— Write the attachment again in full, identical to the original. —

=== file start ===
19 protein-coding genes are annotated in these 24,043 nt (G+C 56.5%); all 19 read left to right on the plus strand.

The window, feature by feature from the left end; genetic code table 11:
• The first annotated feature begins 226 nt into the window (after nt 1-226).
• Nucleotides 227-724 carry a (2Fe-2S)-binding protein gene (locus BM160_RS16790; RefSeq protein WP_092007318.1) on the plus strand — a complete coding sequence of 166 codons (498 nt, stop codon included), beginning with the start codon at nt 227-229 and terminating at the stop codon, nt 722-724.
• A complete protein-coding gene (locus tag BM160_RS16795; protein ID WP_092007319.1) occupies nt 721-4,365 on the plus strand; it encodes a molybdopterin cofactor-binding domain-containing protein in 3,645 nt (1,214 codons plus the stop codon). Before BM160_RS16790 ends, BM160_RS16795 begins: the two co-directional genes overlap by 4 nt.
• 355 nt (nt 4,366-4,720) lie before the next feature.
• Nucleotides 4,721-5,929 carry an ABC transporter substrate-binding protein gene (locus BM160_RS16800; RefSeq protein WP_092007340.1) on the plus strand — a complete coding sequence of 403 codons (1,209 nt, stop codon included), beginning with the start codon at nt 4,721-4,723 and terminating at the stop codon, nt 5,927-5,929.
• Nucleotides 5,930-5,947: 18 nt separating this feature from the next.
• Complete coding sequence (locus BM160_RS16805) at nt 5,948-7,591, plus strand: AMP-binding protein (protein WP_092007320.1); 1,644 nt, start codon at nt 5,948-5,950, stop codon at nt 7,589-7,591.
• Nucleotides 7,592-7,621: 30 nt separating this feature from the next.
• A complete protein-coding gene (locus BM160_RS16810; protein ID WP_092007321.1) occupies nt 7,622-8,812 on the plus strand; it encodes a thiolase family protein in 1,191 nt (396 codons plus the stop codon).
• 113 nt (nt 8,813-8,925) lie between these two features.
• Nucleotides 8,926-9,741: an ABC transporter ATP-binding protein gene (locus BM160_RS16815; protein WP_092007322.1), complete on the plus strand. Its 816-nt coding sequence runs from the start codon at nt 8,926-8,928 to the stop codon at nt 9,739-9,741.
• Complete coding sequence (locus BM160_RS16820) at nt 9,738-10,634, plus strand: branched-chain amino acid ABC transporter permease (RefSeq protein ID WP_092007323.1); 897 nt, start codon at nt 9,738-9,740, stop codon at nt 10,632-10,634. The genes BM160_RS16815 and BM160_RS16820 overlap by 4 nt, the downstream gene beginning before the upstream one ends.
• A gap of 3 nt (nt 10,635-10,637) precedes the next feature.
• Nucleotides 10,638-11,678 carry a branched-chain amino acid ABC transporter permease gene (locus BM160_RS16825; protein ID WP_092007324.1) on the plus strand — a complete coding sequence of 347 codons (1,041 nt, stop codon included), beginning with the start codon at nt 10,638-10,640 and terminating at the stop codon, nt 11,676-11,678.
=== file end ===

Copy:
19 protein-coding genes are annotated in these 24,043 nt (G+C 56.5%); all 19 read left to right on the plus strand.

The window, feature by feature from the left end; genetic code table 11:
• The first annotated feature begins 226 nt into the window (after nt 1-226).
• Nucleotides 227-724 carry a (2Fe-2S)-binding protein gene (locus BM160_RS16790; RefSeq protein WP_092007318.1) on the plus strand — a complete coding sequence of 166 codons (498 nt, stop codon included), beginning with the start codon at nt 227-229 and terminating at the stop codon, nt 722-724.
• A complete protein-coding gene (locus tag BM160_RS16795; protein ID WP_092007319.1) occupies nt 721-4,365 on the plus strand; it encodes a molybdopterin cofactor-binding domain-containing protein in 3,645 nt (1,214 codons plus the stop codon). Before BM160_RS16790 ends, BM160_RS16795 begins: the two co-directional genes overlap by 4 nt.
• 355 nt (nt 4,366-4,720) lie before the next feature.
• Nucleotides 4,721-5,929 carry an ABC transporter substrate-binding protein gene (locus BM160_RS16800; RefSeq protein WP_092007340.1) on the plus strand — a complete coding sequence of 403 codons (1,209 nt, stop codon included), beginning with the start codon at nt 4,721-4,723 and terminating at the stop codon, nt 5,927-5,929.
• Nucleotides 5,930-5,947: 18 nt separating this feature from the next.
• Complete coding sequence (locus BM160_RS16805) at nt 5,948-7,591, plus strand: AMP-binding protein (protein WP_092007320.1); 1,644 nt, start codon at nt 5,948-5,950, stop codon at nt 7,589-7,591.
• Nucleotides 7,592-7,621: 30 nt separating this feature from the next.
• A complete protein-coding gene (locus BM160_RS16810; protein ID WP_092007321.1) occupies nt 7,622-8,812 on the plus strand; it encodes a thiolase family protein in 1,191 nt (396 codons plus the stop codon).
• 113 nt (nt 8,813-8,925) lie between these two features.
• Nucleotides 8,926-9,741: an ABC transporter ATP-binding protein gene (locus BM160_RS16815; protein WP_092007322.1), complete on the plus strand. Its 816-nt coding sequence runs from the start codon at nt 8,926-8,928 to the stop codon at nt 9,739-9,741.
• Complete coding sequence (locus BM160_RS16820) at nt 9,738-10,634, plus strand: branched-chain amino acid ABC transporter permease (RefSeq protein ID WP_092007323.1); 897 nt, start codon at nt 9,738-9,740, stop codon at nt 10,632-10,634. The genes BM160_RS16815 and BM160_RS16820 overlap by 4 nt, the downstream gene beginning before the upstream one ends.
• A gap of 3 nt (nt 10,635-10,637) precedes the next feature.
• Nucleotides 10,638-11,678 carry a branched-chain amino acid ABC transporter permease gene (locus BM160_RS16825; protein ID WP_092007324.1) on the plus strand — a complete coding sequence of 347 codons (1,041 nt, stop codon included), beginning with the start codon at nt 10,638-10,640 and terminating at the stop codon, nt 11,676-11,678.